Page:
- Affordable dream cars that cost less than a new supermini
- All are usable examples in working condition
- Includes verything from supercars to vans
What car would you buy if you had a £10,000 windfall to make the most of?
Whether it's a company bonus, reclaimed PPI or some hard-earned savings, you might no longer need a practical commuter car. Or, you could have simply sold your executive express in search of something more enjoyable.
The Parkers team discusses its choice of dream cars, and it’s a surprisingly diverse selection...
If you're looking to change your car, we've got all you need:
- Best new cars by size and body style
- Car finance: all you need to know and the best deals for your budget
- Parkers Valuation: make sure you pay the right price for your next car
Keith Adams, Editor
Alfa Romeo 156 GTA
The motoring world might be in love with the Alfa Romeo Giulia Quadrifoglio right now, but there's something magical about the 156 GTA. It's plenty fast enough with 250hp to play with and has all the soundtrack you'd ever want. It's still great value for a car wearing this badge, and carrying so much emotional baggage.
2011 Saab 9-5 Aero
I make no bones about loving Saabs – I have two of my own – and there's something quite special, and a little sad, about the final 9-5 launched when Spyker owned the company. It might be as large as the QE2, but it's good to drive, effortlessly fast, and still looks like a million dollars.
Keith WR Jones, Continuity Editor
Jaguar XJS Coupe – 1976-96
In a world where our cityscapes are bristling with high-riding, front-wheel drive SUVs propelled by tiny, turbocharged engines, a low-slung, V12-powered Jaguar XJS Coupe is the perfect antithesis. I prefer the smoother facelifted ones, with the engine expanded to 6.0 litres to overcome the strangulating catalytic converter. Plus flowing buttresses.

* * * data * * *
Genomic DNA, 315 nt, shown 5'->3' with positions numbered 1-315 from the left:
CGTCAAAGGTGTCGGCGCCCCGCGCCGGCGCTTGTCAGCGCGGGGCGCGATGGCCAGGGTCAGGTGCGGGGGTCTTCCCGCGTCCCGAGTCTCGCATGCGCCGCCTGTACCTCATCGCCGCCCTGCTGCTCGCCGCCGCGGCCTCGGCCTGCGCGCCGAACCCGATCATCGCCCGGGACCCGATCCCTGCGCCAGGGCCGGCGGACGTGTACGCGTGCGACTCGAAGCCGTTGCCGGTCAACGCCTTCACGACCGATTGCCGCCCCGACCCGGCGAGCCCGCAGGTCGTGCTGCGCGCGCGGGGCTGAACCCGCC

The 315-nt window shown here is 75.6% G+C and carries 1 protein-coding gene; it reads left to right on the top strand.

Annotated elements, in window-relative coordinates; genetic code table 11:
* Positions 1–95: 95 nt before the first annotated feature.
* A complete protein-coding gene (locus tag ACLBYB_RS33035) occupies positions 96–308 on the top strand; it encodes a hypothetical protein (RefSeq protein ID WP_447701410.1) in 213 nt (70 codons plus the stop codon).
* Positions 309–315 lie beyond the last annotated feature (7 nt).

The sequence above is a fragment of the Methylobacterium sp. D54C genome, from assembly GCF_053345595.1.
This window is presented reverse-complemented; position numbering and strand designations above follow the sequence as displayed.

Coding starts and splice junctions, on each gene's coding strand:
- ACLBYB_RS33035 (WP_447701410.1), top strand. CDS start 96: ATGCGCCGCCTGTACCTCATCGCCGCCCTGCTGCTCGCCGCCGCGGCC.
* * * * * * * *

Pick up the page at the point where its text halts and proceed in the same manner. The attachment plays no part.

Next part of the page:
Subaru SVX Coupe – 1992-96
Twenty-five years after British sales of the ‘Japanese XJS’ began and the SVX still looks astonishingly fresh, with its contrast-colour roof and those concept car-aping windows-within-windows. It’s no sports car, but an intriguing grand tourer with Subaru’s well-regarded all-wheel drive system; as happy on an Autoroute as an Alpine pass.
CJ Hubbard, Parkers Vans Editor
BMW Z4 Coupe (2006-2008)
Why the Z4 Coupe? I just love the way it looks – like a cubist Shelby Daytona Cobra – all the sweeter for the astonishing improvement over the ungainly roadster version that it sprang from. The creamy metallic urgency of BMW’s non-turbo straight-six engines is the sugar on top. A proper budget-friendly dream machine.
Nissan 300ZX Z32 (1990-2000)
I’ve been captivated by the second-generation 300ZX since reading the original reviews in the far distant past – where it was praised for its immense twin-turbo V6 power and high-tech active rear-wheel steering chassis. The aging of such complexities make them a brave buy these days, but that exotic shape remains severely tempting.
Adam Binnie, Deputy Reviews Editor
Honda Integra Type R (DC2)
Decent examples of the Honda Integra Type R are getting to be few and far between so you can expect to spend circa £10,000 on a tidy, unmodified car. It’s just about the best handling front-wheel drive car money can buy. And that’s not damning it with faint praise, it’s a superb drive. With only 190-odd-horsepower, you have to wring out every bit of the available 8,700rpm.
The RX-8 is a bit thirsty - later facelifted R3 cars are better, and in exchange you get a thrilling rev-hungry rotary engine that requires a merciless thrashing every time you start it in order to keep it in tip-top shape. The redline is tantalisingly close to 9,000rpm – you’ll need a committed prod of the accelerator to unlock all 232hp. Luckily the mechanics of the engine means it’s super-smooth in use and delivers a howling note too.
Gareth Evans, Reviews Editor
Nissan 350Z GT
Nissan's burly sports car had a howling V6 petrol motor, near-perfect weight distribution and rear-wheel drive, so it handled brilliantly. Couple that with bulbous styling and the RAYS alloys in the optional GT Pack, and you’ve got yourself a whole lot of style and performance for not a lot of money.
Fiat Coupe Turbo